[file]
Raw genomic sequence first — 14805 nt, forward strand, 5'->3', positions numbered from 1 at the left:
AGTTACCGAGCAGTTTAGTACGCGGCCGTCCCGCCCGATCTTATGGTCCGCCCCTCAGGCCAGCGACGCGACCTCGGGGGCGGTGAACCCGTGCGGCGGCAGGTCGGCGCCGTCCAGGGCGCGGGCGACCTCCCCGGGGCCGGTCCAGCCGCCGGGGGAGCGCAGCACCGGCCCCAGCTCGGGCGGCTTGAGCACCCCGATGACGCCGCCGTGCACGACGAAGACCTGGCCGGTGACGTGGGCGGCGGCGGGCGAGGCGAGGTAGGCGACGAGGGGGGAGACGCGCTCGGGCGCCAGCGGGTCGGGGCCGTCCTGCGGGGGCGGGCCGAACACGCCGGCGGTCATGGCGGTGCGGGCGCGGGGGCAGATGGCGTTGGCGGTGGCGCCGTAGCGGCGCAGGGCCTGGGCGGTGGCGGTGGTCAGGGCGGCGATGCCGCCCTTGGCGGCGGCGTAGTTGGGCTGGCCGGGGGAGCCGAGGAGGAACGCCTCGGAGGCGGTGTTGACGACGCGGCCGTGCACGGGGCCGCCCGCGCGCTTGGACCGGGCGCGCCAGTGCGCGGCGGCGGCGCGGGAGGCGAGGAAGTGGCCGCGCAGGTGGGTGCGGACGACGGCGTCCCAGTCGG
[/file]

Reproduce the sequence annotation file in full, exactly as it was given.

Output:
Raw genomic sequence first — 14805 nt, forward strand, 5'->3', positions numbered from 1 at the left:
AGTTACCGAGCAGTTTAGTACGCGGCCGTCCCGCCCGATCTTATGGTCCGCCCCTCAGGCCAGCGACGCGACCTCGGGGGCGGTGAACCCGTGCGGCGGCAGGTCGGCGCCGTCCAGGGCGCGGGCGACCTCCCCGGGGCCGGTCCAGCCGCCGGGGGAGCGCAGCACCGGCCCCAGCTCGGGCGGCTTGAGCACCCCGATGACGCCGCCGTGCACGACGAAGACCTGGCCGGTGACGTGGGCGGCGGCGGGCGAGGCGAGGTAGGCGACGAGGGGGGAGACGCGCTCGGGCGCCAGCGGGTCGGGGCCGTCCTGCGGGGGCGGGCCGAACACGCCGGCGGTCATGGCGGTGCGGGCGCGGGGGCAGATGGCGTTGGCGGTGGCGCCGTAGCGGCGCAGGGCCTGGGCGGTGGCGGTGGTCAGGGCGGCGATGCCGCCCTTGGCGGCGGCGTAGTTGGGCTGGCCGGGGGAGCCGAGGAGGAACGCCTCGGAGGCGGTGTTGACGACGCGGCCGTGCACGGGGCCGCCCGCGCGCTTGGACCGGGCGCGCCAGTGCGCGGCGGCGGCGCGGGAGGCGAGGAAGTGGCCGCGCAGGTGGGTGCGGACGACGGCGTCCCAGTCGG